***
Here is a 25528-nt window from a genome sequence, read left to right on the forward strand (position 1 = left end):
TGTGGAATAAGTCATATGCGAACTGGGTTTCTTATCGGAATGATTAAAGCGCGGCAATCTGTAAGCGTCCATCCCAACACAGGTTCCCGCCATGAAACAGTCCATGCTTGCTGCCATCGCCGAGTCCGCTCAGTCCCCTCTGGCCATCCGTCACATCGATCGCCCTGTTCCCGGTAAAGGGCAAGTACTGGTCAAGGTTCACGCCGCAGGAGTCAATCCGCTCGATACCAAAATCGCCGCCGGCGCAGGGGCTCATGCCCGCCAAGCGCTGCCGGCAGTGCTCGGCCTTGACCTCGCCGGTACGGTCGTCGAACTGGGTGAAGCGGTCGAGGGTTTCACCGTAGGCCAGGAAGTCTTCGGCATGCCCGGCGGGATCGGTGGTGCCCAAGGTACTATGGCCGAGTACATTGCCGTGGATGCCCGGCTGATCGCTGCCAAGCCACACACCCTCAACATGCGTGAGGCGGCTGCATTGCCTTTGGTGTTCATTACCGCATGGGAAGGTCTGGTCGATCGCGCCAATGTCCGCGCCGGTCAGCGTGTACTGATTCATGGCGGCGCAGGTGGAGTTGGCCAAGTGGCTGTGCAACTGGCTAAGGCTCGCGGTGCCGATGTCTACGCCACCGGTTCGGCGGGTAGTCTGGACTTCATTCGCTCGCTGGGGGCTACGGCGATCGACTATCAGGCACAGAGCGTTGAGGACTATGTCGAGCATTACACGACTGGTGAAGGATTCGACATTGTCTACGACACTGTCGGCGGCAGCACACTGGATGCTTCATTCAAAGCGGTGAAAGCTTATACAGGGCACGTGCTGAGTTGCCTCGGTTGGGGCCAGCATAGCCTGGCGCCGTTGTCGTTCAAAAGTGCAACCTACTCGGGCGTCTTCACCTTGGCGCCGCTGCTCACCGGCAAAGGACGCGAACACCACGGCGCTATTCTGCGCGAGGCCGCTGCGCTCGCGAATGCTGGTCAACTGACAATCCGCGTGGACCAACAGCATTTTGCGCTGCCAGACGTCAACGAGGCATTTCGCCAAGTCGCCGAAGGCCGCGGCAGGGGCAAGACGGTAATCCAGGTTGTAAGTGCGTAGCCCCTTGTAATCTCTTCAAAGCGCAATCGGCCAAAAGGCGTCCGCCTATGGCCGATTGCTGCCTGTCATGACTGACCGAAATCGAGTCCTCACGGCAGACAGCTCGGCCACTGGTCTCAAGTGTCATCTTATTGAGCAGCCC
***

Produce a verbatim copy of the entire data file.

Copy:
Here is a 25528-nt window from a genome sequence, read left to right on the forward strand (position 1 = left end):
TGTGGAATAAGTCATATGCGAACTGGGTTTCTTATCGGAATGATTAAAGCGCGGCAATCTGTAAGCGTCCATCCCAACACAGGTTCCCGCCATGAAACAGTCCATGCTTGCTGCCATCGCCGAGTCCGCTCAGTCCCCTCTGGCCATCCGTCACATCGATCGCCCTGTTCCCGGTAAAGGGCAAGTACTGGTCAAGGTTCACGCCGCAGGAGTCAATCCGCTCGATACCAAAATCGCCGCCGGCGCAGGGGCTCATGCCCGCCAAGCGCTGCCGGCAGTGCTCGGCCTTGACCTCGCCGGTACGGTCGTCGAACTGGGTGAAGCGGTCGAGGGTTTCACCGTAGGCCAGGAAGTCTTCGGCATGCCCGGCGGGATCGGTGGTGCCCAAGGTACTATGGCCGAGTACATTGCCGTGGATGCCCGGCTGATCGCTGCCAAGCCACACACCCTCAACATGCGTGAGGCGGCTGCATTGCCTTTGGTGTTCATTACCGCATGGGAAGGTCTGGTCGATCGCGCCAATGTCCGCGCCGGTCAGCGTGTACTGATTCATGGCGGCGCAGGTGGAGTTGGCCAAGTGGCTGTGCAACTGGCTAAGGCTCGCGGTGCCGATGTCTACGCCACCGGTTCGGCGGGTAGTCTGGACTTCATTCGCTCGCTGGGGGCTACGGCGATCGACTATCAGGCACAGAGCGTTGAGGACTATGTCGAGCATTACACGACTGGTGAAGGATTCGACATTGTCTACGACACTGTCGGCGGCAGCACACTGGATGCTTCATTCAAAGCGGTGAAAGCTTATACAGGGCACGTGCTGAGTTGCCTCGGTTGGGGCCAGCATAGCCTGGCGCCGTTGTCGTTCAAAAGTGCAACCTACTCGGGCGTCTTCACCTTGGCGCCGCTGCTCACCGGCAAAGGACGCGAACACCACGGCGCTATTCTGCGCGAGGCCGCTGCGCTCGCGAATGCTGGTCAACTGACAATCCGCGTGGACCAACAGCATTTTGCGCTGCCAGACGTCAACGAGGCATTTCGCCAAGTCGCCGAAGGCCGCGGCAGGGGCAAGACGGTAATCCAGGTTGTAAGTGCGTAGCCCCTTGTAATCTCTTCAAAGCGCAATCGGCCAAAAGGCGTCCGCCTATGGCCGATTGCTGCCTGTCATGACTGACCGAAATCGAGTCCTCACGGCAGACAGCTCGGCCACTGGTCTCAAGTGTCATCTTATTGAGCAGCCC